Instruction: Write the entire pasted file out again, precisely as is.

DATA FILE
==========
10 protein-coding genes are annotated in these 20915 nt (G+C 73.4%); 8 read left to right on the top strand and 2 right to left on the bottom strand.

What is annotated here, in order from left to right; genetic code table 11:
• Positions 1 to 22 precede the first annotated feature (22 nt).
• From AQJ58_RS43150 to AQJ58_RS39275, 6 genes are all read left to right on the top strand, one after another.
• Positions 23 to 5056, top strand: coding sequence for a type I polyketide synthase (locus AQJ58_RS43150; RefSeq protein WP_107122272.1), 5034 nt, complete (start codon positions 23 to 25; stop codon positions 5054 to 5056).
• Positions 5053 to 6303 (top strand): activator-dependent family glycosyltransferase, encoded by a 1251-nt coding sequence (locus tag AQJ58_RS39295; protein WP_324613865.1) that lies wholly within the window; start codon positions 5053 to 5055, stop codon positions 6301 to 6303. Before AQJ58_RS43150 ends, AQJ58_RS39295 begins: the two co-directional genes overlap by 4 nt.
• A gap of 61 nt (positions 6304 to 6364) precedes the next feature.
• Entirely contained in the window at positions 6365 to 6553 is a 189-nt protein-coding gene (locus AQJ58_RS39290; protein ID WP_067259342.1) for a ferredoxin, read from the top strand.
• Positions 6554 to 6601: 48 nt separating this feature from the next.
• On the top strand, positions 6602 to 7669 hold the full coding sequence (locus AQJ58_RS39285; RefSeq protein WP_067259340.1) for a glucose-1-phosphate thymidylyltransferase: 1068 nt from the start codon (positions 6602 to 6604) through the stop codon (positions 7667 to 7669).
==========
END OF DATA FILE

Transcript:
10 protein-coding genes are annotated in these 20915 nt (G+C 73.4%); 8 read left to right on the top strand and 2 right to left on the bottom strand.

What is annotated here, in order from left to right; genetic code table 11:
• Positions 1 to 22 precede the first annotated feature (22 nt).
• From AQJ58_RS43150 to AQJ58_RS39275, 6 genes are all read left to right on the top strand, one after another.
• Positions 23 to 5056, top strand: coding sequence for a type I polyketide synthase (locus AQJ58_RS43150; RefSeq protein WP_107122272.1), 5034 nt, complete (start codon positions 23 to 25; stop codon positions 5054 to 5056).
• Positions 5053 to 6303 (top strand): activator-dependent family glycosyltransferase, encoded by a 1251-nt coding sequence (locus tag AQJ58_RS39295; protein WP_324613865.1) that lies wholly within the window; start codon positions 5053 to 5055, stop codon positions 6301 to 6303. Before AQJ58_RS43150 ends, AQJ58_RS39295 begins: the two co-directional genes overlap by 4 nt.
• A gap of 61 nt (positions 6304 to 6364) precedes the next feature.
• Entirely contained in the window at positions 6365 to 6553 is a 189-nt protein-coding gene (locus AQJ58_RS39290; protein ID WP_067259342.1) for a ferredoxin, read from the top strand.
• Positions 6554 to 6601: 48 nt separating this feature from the next.
• On the top strand, positions 6602 to 7669 hold the full coding sequence (locus AQJ58_RS39285; RefSeq protein WP_067259340.1) for a glucose-1-phosphate thymidylyltransferase: 1068 nt from the start codon (positions 6602 to 6604) through the stop codon (positions 7667 to 7669).